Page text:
Venezuelan passport

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Venezuelan passport
Pasaporte Venezolano Mercosur.jpeg
The current front cover of the Venezuelan biometric passport.
Date first issued July 2007 (biometric passport booklet)
Issued by  Venezuela
Type of document Passport
Purpose Identification
Eligibility requirements Venezuelan citizenship

Venezuelan passports are issued to citizens of Venezuela to travel outside the country. Biometric passports have been issued since July 2007, with a RFID chip containing a picture and fingerprints; passports issued earlier remain valid until they expire.

As of 2015 passports were 34 pages long and displayed a biometric symbol on the bottom of the cover. The cover is deep blue and shows the name Mercosur followed by "República Bolivariana de Venezuela" on the top.

The holder's personal information is written in a digital format on a plastic card which also bears a machine-readable zone on the bottom, and a picture of the holder on the left.

Controversies[edit]

On February 8th, 2017, a joint CNN and CNN en Español investigation - based on the information provided by a whistleblower and subsequent investigations, reported that employees of the Venezuelan embassy in Baghdad, Iraq has been selling passports and visas to persons from Middle Eastern countries with dubious backgrounds for profits, including to members of the Lebanese group Hezbollah. The Venezuelan immigration department, SAIME, confirmed the sold passports' genuineness as each passport came with an assigned national identification number, although the names of these individuals were altered when checking against the national database. At least one individual's place of birth was also changed from Iraq to Venezuela. The Venezuelan foreign minister, Delcy Rodriguez, denied the government's involvement when questioned by the reporters during the Seventy-first session of the United Nations General Assembly and accused the network of performing what she described as an "imperialistic media operation" against Venezuela for airing the year-long fraud investigation.[1] On 14 February 2017, Venezuelan authorities ceased the broadcasting of CNN en Español two days after the Venezuelan president, Nicolas Maduro, ordered CNN to "(get) well away from here".[2][3] In addition, CNN has been also accused of instigating religious, racial and political hatred, violence and other themes, according to the Venezuelan National Commission of Telecommunications director Andres Eloy Mendez.[4][5]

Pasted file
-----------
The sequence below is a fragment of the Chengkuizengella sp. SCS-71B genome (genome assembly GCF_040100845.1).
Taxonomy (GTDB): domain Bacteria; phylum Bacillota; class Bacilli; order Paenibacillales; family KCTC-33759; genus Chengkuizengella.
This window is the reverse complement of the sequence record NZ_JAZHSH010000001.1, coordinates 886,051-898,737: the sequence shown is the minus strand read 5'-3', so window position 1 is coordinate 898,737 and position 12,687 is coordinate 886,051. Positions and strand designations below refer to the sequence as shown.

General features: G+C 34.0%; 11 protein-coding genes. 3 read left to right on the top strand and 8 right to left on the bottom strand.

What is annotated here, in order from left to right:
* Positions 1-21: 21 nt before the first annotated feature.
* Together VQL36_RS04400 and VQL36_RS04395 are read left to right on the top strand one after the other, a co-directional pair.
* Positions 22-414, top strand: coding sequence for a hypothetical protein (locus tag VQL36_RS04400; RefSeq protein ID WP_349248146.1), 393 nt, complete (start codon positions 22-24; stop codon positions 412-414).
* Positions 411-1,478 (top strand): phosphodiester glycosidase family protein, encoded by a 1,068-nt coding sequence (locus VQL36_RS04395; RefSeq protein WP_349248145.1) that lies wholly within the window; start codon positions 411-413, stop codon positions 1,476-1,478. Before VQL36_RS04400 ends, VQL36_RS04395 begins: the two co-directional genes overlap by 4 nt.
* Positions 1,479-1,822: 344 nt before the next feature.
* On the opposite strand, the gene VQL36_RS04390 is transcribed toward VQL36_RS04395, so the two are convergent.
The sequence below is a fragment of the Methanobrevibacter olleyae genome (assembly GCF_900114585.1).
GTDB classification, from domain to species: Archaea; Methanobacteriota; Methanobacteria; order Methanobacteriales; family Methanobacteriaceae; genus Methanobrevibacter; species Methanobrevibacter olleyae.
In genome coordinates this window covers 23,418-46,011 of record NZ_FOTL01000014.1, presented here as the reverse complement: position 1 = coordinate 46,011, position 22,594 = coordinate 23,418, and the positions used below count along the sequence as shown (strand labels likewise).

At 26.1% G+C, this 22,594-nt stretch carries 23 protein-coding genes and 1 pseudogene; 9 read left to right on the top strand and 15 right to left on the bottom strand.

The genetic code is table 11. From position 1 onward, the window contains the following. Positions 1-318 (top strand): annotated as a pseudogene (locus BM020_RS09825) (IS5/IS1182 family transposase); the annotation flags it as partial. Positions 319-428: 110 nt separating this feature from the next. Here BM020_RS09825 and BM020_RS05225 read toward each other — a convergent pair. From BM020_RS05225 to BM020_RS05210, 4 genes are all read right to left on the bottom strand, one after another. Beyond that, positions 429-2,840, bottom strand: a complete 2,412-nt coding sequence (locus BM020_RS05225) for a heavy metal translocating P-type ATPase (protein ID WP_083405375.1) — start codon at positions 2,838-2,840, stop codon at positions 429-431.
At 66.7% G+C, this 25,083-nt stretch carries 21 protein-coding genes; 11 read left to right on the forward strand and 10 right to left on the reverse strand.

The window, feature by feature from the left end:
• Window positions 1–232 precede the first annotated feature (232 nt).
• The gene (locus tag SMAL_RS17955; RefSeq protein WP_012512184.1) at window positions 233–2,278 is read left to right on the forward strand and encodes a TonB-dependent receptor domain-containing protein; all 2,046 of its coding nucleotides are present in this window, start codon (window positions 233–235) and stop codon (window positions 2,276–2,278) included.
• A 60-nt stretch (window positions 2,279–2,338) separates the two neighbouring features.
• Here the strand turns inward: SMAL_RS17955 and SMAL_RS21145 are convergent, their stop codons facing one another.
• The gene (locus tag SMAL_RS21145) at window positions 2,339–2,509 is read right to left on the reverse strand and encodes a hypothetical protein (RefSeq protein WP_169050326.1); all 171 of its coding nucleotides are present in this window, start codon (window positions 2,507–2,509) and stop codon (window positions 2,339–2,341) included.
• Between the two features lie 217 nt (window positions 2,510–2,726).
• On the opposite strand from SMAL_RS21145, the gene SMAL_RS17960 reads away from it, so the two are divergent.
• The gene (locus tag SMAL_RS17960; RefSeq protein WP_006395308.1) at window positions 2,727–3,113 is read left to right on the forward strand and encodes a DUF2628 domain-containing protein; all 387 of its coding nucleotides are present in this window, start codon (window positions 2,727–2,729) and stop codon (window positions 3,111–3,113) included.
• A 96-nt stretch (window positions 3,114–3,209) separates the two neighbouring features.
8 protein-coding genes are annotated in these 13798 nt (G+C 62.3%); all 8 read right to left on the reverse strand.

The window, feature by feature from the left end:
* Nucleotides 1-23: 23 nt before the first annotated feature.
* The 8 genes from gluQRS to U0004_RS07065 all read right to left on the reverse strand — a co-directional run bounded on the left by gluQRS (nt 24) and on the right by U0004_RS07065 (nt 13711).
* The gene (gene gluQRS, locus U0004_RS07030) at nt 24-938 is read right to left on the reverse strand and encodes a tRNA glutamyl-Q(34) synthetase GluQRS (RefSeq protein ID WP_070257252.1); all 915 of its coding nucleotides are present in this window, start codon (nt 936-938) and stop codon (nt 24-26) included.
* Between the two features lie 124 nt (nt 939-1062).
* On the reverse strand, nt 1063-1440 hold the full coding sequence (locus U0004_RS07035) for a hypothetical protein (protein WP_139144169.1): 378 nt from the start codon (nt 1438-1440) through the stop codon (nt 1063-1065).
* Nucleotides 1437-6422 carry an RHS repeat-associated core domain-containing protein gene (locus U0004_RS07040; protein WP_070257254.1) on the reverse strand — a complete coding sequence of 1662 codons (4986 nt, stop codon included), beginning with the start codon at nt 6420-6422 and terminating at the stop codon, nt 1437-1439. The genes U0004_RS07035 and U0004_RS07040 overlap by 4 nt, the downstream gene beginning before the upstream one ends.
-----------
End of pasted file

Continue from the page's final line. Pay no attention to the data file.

In March 2017, it was reported that SAIME lacks enough "materials" to cope with demands for passports. As a result, only approximately 300,000 passports were issued in 2016 while between 1.8 million and 3 million Venezuelans applied for passports. SAIME launched an online platform for applications while guaranteeing 72-hour delivery with doubled fees. The site has crashed numerous times since its launch.[6][7] Those outside Venezuela were solicited bribes usually many times of the cost of the passport.[8][9]

See also[edit]

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